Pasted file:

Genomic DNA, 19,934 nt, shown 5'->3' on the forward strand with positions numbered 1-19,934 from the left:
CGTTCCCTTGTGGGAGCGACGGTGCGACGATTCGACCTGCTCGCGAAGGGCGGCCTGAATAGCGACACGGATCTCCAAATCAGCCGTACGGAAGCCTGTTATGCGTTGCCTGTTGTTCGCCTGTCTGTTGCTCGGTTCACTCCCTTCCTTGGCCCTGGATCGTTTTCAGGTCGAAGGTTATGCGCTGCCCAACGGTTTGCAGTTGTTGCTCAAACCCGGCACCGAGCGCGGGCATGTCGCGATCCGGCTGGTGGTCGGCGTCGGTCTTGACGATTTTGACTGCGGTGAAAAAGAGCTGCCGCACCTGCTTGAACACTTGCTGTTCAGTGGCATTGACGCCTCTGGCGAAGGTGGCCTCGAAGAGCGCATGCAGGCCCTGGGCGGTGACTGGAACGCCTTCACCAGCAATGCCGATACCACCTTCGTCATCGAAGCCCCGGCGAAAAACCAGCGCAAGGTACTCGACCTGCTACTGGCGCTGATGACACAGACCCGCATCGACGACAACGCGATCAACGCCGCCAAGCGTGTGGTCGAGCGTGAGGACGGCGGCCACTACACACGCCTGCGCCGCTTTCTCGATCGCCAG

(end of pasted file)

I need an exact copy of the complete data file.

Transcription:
Genomic DNA, 19,934 nt, shown 5'->3' on the forward strand with positions numbered 1-19,934 from the left:
CGTTCCCTTGTGGGAGCGACGGTGCGACGATTCGACCTGCTCGCGAAGGGCGGCCTGAATAGCGACACGGATCTCCAAATCAGCCGTACGGAAGCCTGTTATGCGTTGCCTGTTGTTCGCCTGTCTGTTGCTCGGTTCACTCCCTTCCTTGGCCCTGGATCGTTTTCAGGTCGAAGGTTATGCGCTGCCCAACGGTTTGCAGTTGTTGCTCAAACCCGGCACCGAGCGCGGGCATGTCGCGATCCGGCTGGTGGTCGGCGTCGGTCTTGACGATTTTGACTGCGGTGAAAAAGAGCTGCCGCACCTGCTTGAACACTTGCTGTTCAGTGGCATTGACGCCTCTGGCGAAGGTGGCCTCGAAGAGCGCATGCAGGCCCTGGGCGGTGACTGGAACGCCTTCACCAGCAATGCCGATACCACCTTCGTCATCGAAGCCCCGGCGAAAAACCAGCGCAAGGTACTCGACCTGCTACTGGCGCTGATGACACAGACCCGCATCGACGACAACGCGATCAACGCCGCCAAGCGTGTGGTCGAGCGTGAGGACGGCGGCCACTACACACGCCTGCGCCGCTTTCTCGATCGCCAG